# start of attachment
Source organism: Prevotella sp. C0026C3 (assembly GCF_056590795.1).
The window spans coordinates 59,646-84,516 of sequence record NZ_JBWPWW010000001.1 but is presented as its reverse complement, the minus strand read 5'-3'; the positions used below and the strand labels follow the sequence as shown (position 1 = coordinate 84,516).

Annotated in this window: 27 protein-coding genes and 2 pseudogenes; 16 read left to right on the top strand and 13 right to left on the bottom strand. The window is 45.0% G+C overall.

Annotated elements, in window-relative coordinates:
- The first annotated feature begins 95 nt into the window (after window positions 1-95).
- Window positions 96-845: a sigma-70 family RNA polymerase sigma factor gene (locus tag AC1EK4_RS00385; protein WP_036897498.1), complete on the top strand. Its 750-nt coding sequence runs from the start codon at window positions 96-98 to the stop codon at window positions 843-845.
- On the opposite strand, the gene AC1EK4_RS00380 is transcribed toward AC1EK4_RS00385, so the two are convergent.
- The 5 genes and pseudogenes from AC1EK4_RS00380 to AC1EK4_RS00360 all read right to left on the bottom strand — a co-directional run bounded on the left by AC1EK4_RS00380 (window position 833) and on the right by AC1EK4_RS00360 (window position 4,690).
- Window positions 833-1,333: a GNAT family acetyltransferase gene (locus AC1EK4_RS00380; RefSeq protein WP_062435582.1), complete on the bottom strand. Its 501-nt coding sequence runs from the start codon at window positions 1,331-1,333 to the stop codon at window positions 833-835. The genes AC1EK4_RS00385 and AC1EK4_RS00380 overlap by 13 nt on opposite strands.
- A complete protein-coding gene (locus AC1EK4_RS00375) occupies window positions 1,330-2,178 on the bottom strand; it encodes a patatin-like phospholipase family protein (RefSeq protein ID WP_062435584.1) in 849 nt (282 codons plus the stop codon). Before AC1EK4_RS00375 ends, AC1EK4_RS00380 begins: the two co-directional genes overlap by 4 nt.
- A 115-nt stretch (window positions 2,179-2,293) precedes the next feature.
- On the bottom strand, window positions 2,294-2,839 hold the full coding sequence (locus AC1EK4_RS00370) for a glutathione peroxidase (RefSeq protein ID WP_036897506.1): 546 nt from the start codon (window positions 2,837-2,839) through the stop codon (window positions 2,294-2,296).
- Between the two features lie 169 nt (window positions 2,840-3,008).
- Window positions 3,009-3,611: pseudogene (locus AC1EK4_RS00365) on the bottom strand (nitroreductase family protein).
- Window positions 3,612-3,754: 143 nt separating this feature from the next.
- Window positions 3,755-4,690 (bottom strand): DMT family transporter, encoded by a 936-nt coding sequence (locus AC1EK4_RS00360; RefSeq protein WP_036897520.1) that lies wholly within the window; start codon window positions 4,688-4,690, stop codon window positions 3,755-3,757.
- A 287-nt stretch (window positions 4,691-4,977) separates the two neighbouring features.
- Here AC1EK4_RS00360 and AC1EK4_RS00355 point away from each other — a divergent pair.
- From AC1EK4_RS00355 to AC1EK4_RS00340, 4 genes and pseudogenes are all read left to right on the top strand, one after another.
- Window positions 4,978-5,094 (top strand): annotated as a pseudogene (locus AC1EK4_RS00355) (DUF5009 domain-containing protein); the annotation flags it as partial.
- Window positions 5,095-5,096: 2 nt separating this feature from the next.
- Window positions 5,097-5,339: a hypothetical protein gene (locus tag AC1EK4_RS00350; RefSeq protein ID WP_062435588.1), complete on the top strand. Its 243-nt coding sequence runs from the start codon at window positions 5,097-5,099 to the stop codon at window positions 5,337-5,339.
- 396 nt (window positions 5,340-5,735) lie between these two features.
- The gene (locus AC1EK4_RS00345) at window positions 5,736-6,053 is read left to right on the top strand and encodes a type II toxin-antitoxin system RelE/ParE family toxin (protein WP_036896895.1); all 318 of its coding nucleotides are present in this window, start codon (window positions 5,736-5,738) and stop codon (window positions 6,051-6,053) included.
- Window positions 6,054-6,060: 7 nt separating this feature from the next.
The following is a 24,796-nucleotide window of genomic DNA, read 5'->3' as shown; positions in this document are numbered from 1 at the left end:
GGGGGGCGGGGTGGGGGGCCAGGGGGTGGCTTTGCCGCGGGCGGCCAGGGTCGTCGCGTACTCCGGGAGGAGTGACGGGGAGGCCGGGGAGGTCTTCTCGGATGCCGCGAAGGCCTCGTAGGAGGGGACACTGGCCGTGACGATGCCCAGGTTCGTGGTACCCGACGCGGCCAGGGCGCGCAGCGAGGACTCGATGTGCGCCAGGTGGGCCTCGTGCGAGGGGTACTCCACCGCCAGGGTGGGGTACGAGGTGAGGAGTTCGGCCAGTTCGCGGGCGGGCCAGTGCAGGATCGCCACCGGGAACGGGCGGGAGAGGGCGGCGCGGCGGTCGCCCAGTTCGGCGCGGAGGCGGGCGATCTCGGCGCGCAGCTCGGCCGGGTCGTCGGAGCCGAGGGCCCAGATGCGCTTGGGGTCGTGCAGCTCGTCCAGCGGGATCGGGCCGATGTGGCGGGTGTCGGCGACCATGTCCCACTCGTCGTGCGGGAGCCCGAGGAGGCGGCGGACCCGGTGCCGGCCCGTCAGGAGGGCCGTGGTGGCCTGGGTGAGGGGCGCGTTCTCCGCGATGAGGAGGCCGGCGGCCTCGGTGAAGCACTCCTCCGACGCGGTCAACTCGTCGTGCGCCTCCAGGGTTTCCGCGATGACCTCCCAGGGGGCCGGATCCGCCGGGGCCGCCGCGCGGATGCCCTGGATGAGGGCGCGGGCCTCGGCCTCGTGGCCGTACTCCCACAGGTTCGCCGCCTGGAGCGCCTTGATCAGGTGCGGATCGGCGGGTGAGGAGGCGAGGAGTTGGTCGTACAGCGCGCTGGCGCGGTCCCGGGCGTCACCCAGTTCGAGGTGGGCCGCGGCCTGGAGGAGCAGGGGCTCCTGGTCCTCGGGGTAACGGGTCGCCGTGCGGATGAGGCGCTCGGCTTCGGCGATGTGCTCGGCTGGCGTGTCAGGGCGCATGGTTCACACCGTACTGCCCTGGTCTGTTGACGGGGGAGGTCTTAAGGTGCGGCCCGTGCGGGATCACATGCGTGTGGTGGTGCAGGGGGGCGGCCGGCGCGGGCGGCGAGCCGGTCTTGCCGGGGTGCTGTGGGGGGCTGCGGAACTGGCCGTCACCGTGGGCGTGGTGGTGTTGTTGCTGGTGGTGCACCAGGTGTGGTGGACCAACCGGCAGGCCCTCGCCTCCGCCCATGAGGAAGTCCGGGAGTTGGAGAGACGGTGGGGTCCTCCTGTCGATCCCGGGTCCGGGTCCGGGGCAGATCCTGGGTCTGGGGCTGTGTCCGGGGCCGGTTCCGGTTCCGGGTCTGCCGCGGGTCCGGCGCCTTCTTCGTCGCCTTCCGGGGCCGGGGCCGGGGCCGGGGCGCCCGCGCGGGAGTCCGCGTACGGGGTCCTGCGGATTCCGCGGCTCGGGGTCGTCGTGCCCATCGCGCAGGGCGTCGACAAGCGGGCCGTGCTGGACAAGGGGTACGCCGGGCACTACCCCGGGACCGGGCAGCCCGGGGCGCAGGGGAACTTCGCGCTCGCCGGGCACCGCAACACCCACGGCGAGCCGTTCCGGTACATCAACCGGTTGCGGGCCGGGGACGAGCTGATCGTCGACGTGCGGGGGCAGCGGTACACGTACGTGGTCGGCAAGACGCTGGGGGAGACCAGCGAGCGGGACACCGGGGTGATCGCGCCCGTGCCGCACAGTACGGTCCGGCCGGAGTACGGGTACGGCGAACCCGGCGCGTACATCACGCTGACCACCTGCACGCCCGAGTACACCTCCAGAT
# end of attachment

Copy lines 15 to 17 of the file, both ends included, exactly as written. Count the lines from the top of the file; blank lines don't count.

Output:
- Window positions 3,612-3,754: 143 nt separating this feature from the next.
- Window positions 3,755-4,690 (bottom strand): DMT family transporter, encoded by a 936-nt coding sequence (locus AC1EK4_RS00360; RefSeq protein WP_036897520.1) that lies wholly within the window; start codon window positions 4,688-4,690, stop codon window positions 3,755-3,757.
- A 287-nt stretch (window positions 4,691-4,977) separates the two neighbouring features.